Gordon B. Hinckley once said, “You can’t build a great building on a weak foundation.” The same thought, slightly altered, holds true for floor covering installers who, “can’t install great flooring on an improperly prepared substrate.” Properly prepped substrates that are significantly out of level or have depressions or holes in them requires the use of self-leveling underlayments (SLUs). Floor Covering Installer recently spoke with Kyle Chezem, business manager for outside sales for Fishman Flooring Solutions in Southwest Ohio, about some of the latest advances in SLU technology and their impact on the marketplace.  


FCI: What are the various types of self-leveling products?  

Chezem: There are self-leveling products to address virtually any type of substrate and any jobsite situation. For example, Portland cement-based products are used for concrete substrates. Fiber reinforced products are typically used with a flexing wood substrate, like plywood or OSB. Deep pour self-levelers are best when dealing with depressions that are two inches or more in depth. Those are just a few of many examples. 


FCI: Do different types of substrates require different self-leveling compounds or does one size fit all? 

Chezem: There are many self-leveling products that can be used with multiple types of substrates. With the many advancements in self-leveling technologies and how products are engineered, we’re getting closer to the one size fits all scenario, but we’re not there yet. 


FCI: Have there been any new self-leveling technologies that have come on the market recently? 

Chezem: There have been a number of new technologies introduced into the SLU market in recent years. They range from high flow products, such as TEC Level Set 500 that finishes smooth and does not require extra sanding or patching; to fiber-reinforced products like Ardex K22F, which can be used over troubling substrates like gypsum, solid hardwood and plywood; to rapid-setting products, such as Ardex K40 Rapid, which allows for glued-down floors to be installed in as little as four hours after the product has been applied to the substrate. 


FCI: Have these new SLU technologies changed the self-leveling game? 

Chezem: Absolutely! In today’s fast-track business world, time is money and these new SLU technologies make the self-leveling process more efficient and effective for installers. They have also raised the bar in terms of enabling installers and floor covering surface providers to solve the most difficult substrate leveling problems.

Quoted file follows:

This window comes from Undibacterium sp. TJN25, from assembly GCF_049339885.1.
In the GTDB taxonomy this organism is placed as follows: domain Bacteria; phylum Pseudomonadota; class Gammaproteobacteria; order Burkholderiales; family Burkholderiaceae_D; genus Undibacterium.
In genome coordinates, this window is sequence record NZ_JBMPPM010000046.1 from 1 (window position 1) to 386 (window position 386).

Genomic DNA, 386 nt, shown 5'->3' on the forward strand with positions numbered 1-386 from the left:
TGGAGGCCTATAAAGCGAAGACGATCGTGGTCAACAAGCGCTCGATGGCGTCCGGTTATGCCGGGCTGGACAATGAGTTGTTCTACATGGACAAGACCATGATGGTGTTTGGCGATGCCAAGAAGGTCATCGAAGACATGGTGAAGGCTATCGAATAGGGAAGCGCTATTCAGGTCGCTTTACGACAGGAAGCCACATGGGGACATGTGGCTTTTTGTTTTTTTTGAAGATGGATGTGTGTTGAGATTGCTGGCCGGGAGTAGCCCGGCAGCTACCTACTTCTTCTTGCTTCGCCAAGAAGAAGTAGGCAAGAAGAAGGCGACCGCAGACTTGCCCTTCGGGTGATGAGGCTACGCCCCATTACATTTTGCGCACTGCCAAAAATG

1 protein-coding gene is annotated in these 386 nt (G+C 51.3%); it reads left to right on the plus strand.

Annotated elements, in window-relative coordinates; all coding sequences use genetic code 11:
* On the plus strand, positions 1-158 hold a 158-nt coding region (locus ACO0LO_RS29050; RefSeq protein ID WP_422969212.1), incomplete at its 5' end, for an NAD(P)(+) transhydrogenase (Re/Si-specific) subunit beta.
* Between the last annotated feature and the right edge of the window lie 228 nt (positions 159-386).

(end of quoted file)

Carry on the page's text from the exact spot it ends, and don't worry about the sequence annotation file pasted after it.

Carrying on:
FCI: What advice would you give installers to help them select the right self-leveling compound for a specific job? 

Chezem: We live in an entirely digital world now and installers have plenty of tools at their disposal when they’re looking for information. The vast majority of Fishman’s vendor partners have online or mobile applications that allow any floor covering professional to access technical data sheets, find phone numbers for technical service departments and access online literature to help select the right self-leveling product for any job. 


FCI: How important is it to follow manufacturer’s guidelines and instructions when using self-leveling products? 

Chezem: It’s vital that manufacturer’s guidelines and instructions are followed. First of all, not all substrates, SLUs and primers are the same and they shouldn’t be treated the same way. And I’ve seen more flooring failures than I can count that were due to things like instructions not being followed, improper water mixing ratios and improper product placement.  


FCI: Is there a common mistake you see when self-leveling products are being used? 

Chezem: There are actually two common mistakes I see. One is the lack of adequate manpower or womanpower at the jobsite. Particularly for larger scale projects, multiple people are necessary to carry water, if required, cut open bags, pour the product into buckets of water and apply the product to the substrate. Not having the right size crew for the job can be very costly. 

Using tools that are not right for the job is another common mistake when self-leveling products are involved. For example, many manufacturers require that two bags of self-leveling compound be mixed at the same time, which requires a mixing barrel large enough to contain the proper amount of water and powder. Too often, we see teams mixing product in five-gallon buckets, when something larger is necessary. The same holds true for spreaders and smoothing tools, gauge rakes and depth gauges. Using the right tools greatly increases the odds of a quality job.  


FCI: Is training on using self-leveling compounds available to installers?  

Chezem: Training is always available to installers who want to take advantage of it. I know from personal experience that Fishman’s vendor partners are always eager to help train installers in selecting the right self-leveling products and using them correctly.